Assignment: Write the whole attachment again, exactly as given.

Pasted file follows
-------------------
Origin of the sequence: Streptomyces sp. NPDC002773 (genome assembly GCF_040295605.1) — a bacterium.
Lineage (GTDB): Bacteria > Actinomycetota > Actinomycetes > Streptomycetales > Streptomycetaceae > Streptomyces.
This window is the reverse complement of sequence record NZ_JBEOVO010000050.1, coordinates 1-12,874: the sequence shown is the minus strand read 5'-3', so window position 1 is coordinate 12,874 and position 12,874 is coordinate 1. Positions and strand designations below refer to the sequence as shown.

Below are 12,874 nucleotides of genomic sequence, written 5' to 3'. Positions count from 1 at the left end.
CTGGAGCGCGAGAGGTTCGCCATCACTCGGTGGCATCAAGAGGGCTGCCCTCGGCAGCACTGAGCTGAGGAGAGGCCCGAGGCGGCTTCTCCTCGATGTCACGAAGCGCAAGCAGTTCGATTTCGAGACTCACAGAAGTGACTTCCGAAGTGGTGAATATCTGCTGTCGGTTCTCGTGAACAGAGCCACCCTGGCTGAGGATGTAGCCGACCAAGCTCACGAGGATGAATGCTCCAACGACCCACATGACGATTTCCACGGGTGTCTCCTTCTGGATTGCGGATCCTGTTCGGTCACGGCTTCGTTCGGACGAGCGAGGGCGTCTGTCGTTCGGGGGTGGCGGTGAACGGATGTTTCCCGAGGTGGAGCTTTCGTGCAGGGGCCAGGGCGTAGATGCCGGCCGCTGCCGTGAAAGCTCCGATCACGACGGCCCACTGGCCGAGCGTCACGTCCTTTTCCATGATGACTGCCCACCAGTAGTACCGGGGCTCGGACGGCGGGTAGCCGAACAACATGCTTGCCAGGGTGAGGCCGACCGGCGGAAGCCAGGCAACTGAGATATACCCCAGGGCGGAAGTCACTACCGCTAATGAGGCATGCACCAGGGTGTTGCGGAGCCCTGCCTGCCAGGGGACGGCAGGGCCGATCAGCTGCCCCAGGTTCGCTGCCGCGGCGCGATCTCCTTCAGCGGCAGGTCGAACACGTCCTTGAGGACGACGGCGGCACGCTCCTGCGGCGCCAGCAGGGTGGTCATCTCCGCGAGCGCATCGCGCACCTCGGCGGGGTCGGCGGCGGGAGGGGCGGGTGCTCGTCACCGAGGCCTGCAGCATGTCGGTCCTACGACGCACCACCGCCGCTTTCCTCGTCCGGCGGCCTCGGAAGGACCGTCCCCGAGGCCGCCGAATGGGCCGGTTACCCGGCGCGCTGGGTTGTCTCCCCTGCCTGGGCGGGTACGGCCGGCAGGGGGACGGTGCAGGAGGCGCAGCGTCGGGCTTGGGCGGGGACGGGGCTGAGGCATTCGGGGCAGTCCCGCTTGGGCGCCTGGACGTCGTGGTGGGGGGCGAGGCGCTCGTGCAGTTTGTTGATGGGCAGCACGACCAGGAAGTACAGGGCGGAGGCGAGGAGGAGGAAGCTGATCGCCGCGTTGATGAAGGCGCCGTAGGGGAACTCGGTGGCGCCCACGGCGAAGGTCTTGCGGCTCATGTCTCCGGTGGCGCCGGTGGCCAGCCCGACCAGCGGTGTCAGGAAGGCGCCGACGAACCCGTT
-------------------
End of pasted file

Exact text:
Origin of the sequence: Streptomyces sp. NPDC002773 (genome assembly GCF_040295605.1) — a bacterium.
Lineage (GTDB): Bacteria > Actinomycetota > Actinomycetes > Streptomycetales > Streptomycetaceae > Streptomyces.
This window is the reverse complement of sequence record NZ_JBEOVO010000050.1, coordinates 1-12,874: the sequence shown is the minus strand read 5'-3', so window position 1 is coordinate 12,874 and position 12,874 is coordinate 1. Positions and strand designations below refer to the sequence as shown.

Below are 12,874 nucleotides of genomic sequence, written 5' to 3'. Positions count from 1 at the left end.
CTGGAGCGCGAGAGGTTCGCCATCACTCGGTGGCATCAAGAGGGCTGCCCTCGGCAGCACTGAGCTGAGGAGAGGCCCGAGGCGGCTTCTCCTCGATGTCACGAAGCGCAAGCAGTTCGATTTCGAGACTCACAGAAGTGACTTCCGAAGTGGTGAATATCTGCTGTCGGTTCTCGTGAACAGAGCCACCCTGGCTGAGGATGTAGCCGACCAAGCTCACGAGGATGAATGCTCCAACGACCCACATGACGATTTCCACGGGTGTCTCCTTCTGGATTGCGGATCCTGTTCGGTCACGGCTTCGTTCGGACGAGCGAGGGCGTCTGTCGTTCGGGGGTGGCGGTGAACGGATGTTTCCCGAGGTGGAGCTTTCGTGCAGGGGCCAGGGCGTAGATGCCGGCCGCTGCCGTGAAAGCTCCGATCACGACGGCCCACTGGCCGAGCGTCACGTCCTTTTCCATGATGACTGCCCACCAGTAGTACCGGGGCTCGGACGGCGGGTAGCCGAACAACATGCTTGCCAGGGTGAGGCCGACCGGCGGAAGCCAGGCAACTGAGATATACCCCAGGGCGGAAGTCACTACCGCTAATGAGGCATGCACCAGGGTGTTGCGGAGCCCTGCCTGCCAGGGGACGGCAGGGCCGATCAGCTGCCCCAGGTTCGCTGCCGCGGCGCGATCTCCTTCAGCGGCAGGTCGAACACGTCCTTGAGGACGACGGCGGCACGCTCCTGCGGCGCCAGCAGGGTGGTCATCTCCGCGAGCGCATCGCGCACCTCGGCGGGGTCGGCGGCGGGAGGGGCGGGTGCTCGTCACCGAGGCCTGCAGCATGTCGGTCCTACGACGCACCACCGCCGCTTTCCTCGTCCGGCGGCCTCGGAAGGACCGTCCCCGAGGCCGCCGAATGGGCCGGTTACCCGGCGCGCTGGGTTGTCTCCCCTGCCTGGGCGGGTACGGCCGGCAGGGGGACGGTGCAGGAGGCGCAGCGTCGGGCTTGGGCGGGGACGGGGCTGAGGCATTCGGGGCAGTCCCGCTTGGGCGCCTGGACGTCGTGGTGGGGGGCGAGGCGCTCGTGCAGTTTGTTGATGGGCAGCACGACCAGGAAGTACAGGGCGGAGGCGAGGAGGAGGAAGCTGATCGCCGCGTTGATGAAGGCGCCGTAGGGGAACTCGGTGGCGCCCACGGCGAAGGTCTTGCGGCTCATGTCTCCGGTGGCGCCGGTGGCCAGCCCGACCAGCGGTGTCAGGAAGGCGCCGACGAACCCGTT